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Help Reduce Employees' Stress -- and Boost Productivity

There are steps employers can take to help alleviate a root cause of employee stress: worries about money. Companies providing financial education in the workplace also reap the benefits of increased employee productivity, retention and loyalty.

May 27, 2010
Related Topics: Mentoring, Succession Planning, Learning and Development
With employees across the nation still feeling the aftershocks from the financial crisis, HR and benefits managers are working hard to ease the effects in the workplace. For many employers, financial education programs present a low- or no-cost opportunity to provide some much-needed guidance. Training programs that focus on work-oriented skills and knowledge are common across a variety of professions, and sessions that speak to issues in their personal financial lives are appreciated by employees. Companies providing financial education in the workplace also reap the benefits of increased employee productivity, retention and loyalty.

Why Implement Personal Finance Education?
The Employee Benefit Research Institute found that the percentage of workers who were confident or very confident about having enough money for a comfortable retirement dropped 10 points, from 64 percent in 2008 to 54 percent in 2009. Even before the economic meltdown, a marked shift away from the traditional pension model to defined contribution plans was in full swing. Employees are increasingly responsible for their own financial futures, but financial literacy evaluations indicate that many Americans don’t have the tools and education they need to manage their money long term.

According to a 2009 report by Jumpstart Coalition for Personal Financial Literacy, fewer than half of high-school seniors qualify as financially literate. It doesn’t seem to get much better with age: A national poll by the MetLife Mature Market Institute in 2008 found that 7 in 10 people overestimated how much they could prudently draw down from retirement savings, with 43 percent believing they could safely withdraw 10 percent or more each year. Most retirement experts suggest a withdrawal rate of approximately 4 percent to avoid running out of money. Challenges in managing personal finances can have consequences for both the individual employee and the workplace as a whole.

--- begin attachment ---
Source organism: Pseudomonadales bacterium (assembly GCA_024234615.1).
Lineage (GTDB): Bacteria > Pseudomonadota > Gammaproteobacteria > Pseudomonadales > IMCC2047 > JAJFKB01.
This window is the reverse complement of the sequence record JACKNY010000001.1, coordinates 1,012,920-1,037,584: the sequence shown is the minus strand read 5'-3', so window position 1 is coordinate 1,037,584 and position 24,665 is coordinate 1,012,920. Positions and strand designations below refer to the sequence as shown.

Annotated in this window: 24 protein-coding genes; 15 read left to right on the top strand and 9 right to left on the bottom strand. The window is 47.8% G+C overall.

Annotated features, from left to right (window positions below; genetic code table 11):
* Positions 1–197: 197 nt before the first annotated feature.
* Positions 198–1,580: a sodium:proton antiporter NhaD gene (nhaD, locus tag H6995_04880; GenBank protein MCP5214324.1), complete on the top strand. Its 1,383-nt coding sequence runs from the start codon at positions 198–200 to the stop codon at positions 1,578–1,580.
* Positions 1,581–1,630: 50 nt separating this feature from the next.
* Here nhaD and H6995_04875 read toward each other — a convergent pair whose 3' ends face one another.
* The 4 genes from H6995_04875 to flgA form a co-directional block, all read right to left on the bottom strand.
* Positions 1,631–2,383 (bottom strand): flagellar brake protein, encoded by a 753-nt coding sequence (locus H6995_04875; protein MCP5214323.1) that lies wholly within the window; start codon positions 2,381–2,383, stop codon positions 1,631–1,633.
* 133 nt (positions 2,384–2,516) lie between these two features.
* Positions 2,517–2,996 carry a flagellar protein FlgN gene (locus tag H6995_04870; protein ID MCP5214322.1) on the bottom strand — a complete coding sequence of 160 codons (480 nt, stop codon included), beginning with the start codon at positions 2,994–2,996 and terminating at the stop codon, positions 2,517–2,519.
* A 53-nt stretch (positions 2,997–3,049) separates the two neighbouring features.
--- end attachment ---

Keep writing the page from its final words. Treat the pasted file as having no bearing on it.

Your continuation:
What’s in it for the Employer?
In September 2008, as the financial crisis worsened, half of the respondents to a survey conducted by Workplace Options said that stress from financial concerns was making it difficult for them to perform well at work. With the economy recovering but unemployment still high, many employees continue to feel pressure. Reducing employee stress is recognized as a key component of maintaining a productive workforce, and many companies address this issue through wellness programs. Financial education initiatives can further this objective by getting at a root cause of employee stress: worries about money.

Besides contributing to a more pleasant and productive working environment, retirement planning education can provide a boost in employee loyalty and retention. According to MetLife’s Eighth Annual Employee Benefits Trends Study, 42 percent of employees are interested in having their employer provide access to retirement planning seminars, and 41 percent would like to see their employer offer access to financial planners for retirement investment advice. By addressing these desires, employers can show employees that their needs are a priority — and thus promote loyalty in the workforce.

Getting Started
Here are some practical and philosophical approaches that could help make a program successful:
•    Make it personal. No one wants to watch a canned PowerPoint presentation. Employers should tailor the program to employees and build in lots of time for interactive Q&A.
•    Invite a “plus one.” Budgeting for retirement is often a family affair. Encourage employees to bring their spouses or other family members to the sessions.
•    Take a holistic approach. Tutorials on 401(k) investment choices are important, but by themselves fail to address the bigger picture. Employers should challenge employees to envision their ideal retirement and then consider a comprehensive strategy for getting there — including savings, employer-sponsored benefits, Social Security and income protection.
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